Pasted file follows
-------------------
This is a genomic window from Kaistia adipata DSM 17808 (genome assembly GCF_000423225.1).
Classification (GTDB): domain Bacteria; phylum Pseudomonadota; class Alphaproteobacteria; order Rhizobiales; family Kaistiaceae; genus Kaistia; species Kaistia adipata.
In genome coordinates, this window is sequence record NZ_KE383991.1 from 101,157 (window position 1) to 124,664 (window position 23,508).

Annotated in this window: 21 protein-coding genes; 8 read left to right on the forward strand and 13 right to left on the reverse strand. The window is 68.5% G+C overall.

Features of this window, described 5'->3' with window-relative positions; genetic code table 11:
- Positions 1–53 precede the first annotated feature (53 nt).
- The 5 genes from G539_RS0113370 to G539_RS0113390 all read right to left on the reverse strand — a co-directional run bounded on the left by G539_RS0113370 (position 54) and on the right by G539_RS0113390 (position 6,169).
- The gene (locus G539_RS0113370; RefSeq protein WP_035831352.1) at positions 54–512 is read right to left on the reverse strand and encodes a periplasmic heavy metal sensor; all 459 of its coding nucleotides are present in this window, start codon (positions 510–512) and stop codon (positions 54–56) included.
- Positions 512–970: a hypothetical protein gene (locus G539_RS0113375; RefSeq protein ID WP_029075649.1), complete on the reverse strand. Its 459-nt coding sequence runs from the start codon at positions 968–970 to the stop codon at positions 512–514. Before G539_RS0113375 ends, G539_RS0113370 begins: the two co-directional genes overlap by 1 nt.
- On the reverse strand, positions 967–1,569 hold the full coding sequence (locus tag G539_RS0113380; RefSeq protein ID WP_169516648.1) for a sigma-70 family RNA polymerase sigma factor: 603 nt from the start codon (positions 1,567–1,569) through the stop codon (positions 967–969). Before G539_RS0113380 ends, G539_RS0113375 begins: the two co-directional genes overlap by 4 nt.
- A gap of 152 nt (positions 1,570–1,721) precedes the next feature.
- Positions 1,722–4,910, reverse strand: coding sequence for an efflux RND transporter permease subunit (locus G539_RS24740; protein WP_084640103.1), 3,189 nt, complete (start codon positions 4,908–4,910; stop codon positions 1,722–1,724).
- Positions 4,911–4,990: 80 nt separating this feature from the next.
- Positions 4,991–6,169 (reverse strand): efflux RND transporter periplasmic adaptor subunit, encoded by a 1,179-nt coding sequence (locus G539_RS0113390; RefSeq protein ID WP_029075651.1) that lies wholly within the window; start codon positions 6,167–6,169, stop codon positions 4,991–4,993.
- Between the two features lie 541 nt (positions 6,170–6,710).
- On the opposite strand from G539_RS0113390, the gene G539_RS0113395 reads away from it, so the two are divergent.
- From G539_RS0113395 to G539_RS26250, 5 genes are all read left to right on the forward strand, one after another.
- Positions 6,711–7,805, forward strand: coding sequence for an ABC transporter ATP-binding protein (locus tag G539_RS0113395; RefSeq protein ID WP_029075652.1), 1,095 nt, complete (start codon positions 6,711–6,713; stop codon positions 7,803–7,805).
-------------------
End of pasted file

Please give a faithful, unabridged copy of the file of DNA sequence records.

This is a genomic window from Kaistia adipata DSM 17808 (genome assembly GCF_000423225.1).
Classification (GTDB): domain Bacteria; phylum Pseudomonadota; class Alphaproteobacteria; order Rhizobiales; family Kaistiaceae; genus Kaistia; species Kaistia adipata.
In genome coordinates, this window is sequence record NZ_KE383991.1 from 101,157 (window position 1) to 124,664 (window position 23,508).

Annotated in this window: 21 protein-coding genes; 8 read left to right on the forward strand and 13 right to left on the reverse strand. The window is 68.5% G+C overall.

Features of this window, described 5'->3' with window-relative positions; genetic code table 11:
- Positions 1–53 precede the first annotated feature (53 nt).
- The 5 genes from G539_RS0113370 to G539_RS0113390 all read right to left on the reverse strand — a co-directional run bounded on the left by G539_RS0113370 (position 54) and on the right by G539_RS0113390 (position 6,169).
- The gene (locus G539_RS0113370; RefSeq protein WP_035831352.1) at positions 54–512 is read right to left on the reverse strand and encodes a periplasmic heavy metal sensor; all 459 of its coding nucleotides are present in this window, start codon (positions 510–512) and stop codon (positions 54–56) included.
- Positions 512–970: a hypothetical protein gene (locus G539_RS0113375; RefSeq protein ID WP_029075649.1), complete on the reverse strand. Its 459-nt coding sequence runs from the start codon at positions 968–970 to the stop codon at positions 512–514. Before G539_RS0113375 ends, G539_RS0113370 begins: the two co-directional genes overlap by 1 nt.
- On the reverse strand, positions 967–1,569 hold the full coding sequence (locus tag G539_RS0113380; RefSeq protein ID WP_169516648.1) for a sigma-70 family RNA polymerase sigma factor: 603 nt from the start codon (positions 1,567–1,569) through the stop codon (positions 967–969). Before G539_RS0113380 ends, G539_RS0113375 begins: the two co-directional genes overlap by 4 nt.
- A gap of 152 nt (positions 1,570–1,721) precedes the next feature.
- Positions 1,722–4,910, reverse strand: coding sequence for an efflux RND transporter permease subunit (locus G539_RS24740; protein WP_084640103.1), 3,189 nt, complete (start codon positions 4,908–4,910; stop codon positions 1,722–1,724).
- Positions 4,911–4,990: 80 nt separating this feature from the next.
- Positions 4,991–6,169 (reverse strand): efflux RND transporter periplasmic adaptor subunit, encoded by a 1,179-nt coding sequence (locus G539_RS0113390; RefSeq protein ID WP_029075651.1) that lies wholly within the window; start codon positions 6,167–6,169, stop codon positions 4,991–4,993.
- Between the two features lie 541 nt (positions 6,170–6,710).
- On the opposite strand from G539_RS0113390, the gene G539_RS0113395 reads away from it, so the two are divergent.
- From G539_RS0113395 to G539_RS26250, 5 genes are all read left to right on the forward strand, one after another.
- Positions 6,711–7,805, forward strand: coding sequence for an ABC transporter ATP-binding protein (locus tag G539_RS0113395; RefSeq protein ID WP_029075652.1), 1,095 nt, complete (start codon positions 6,711–6,713; stop codon positions 7,803–7,805).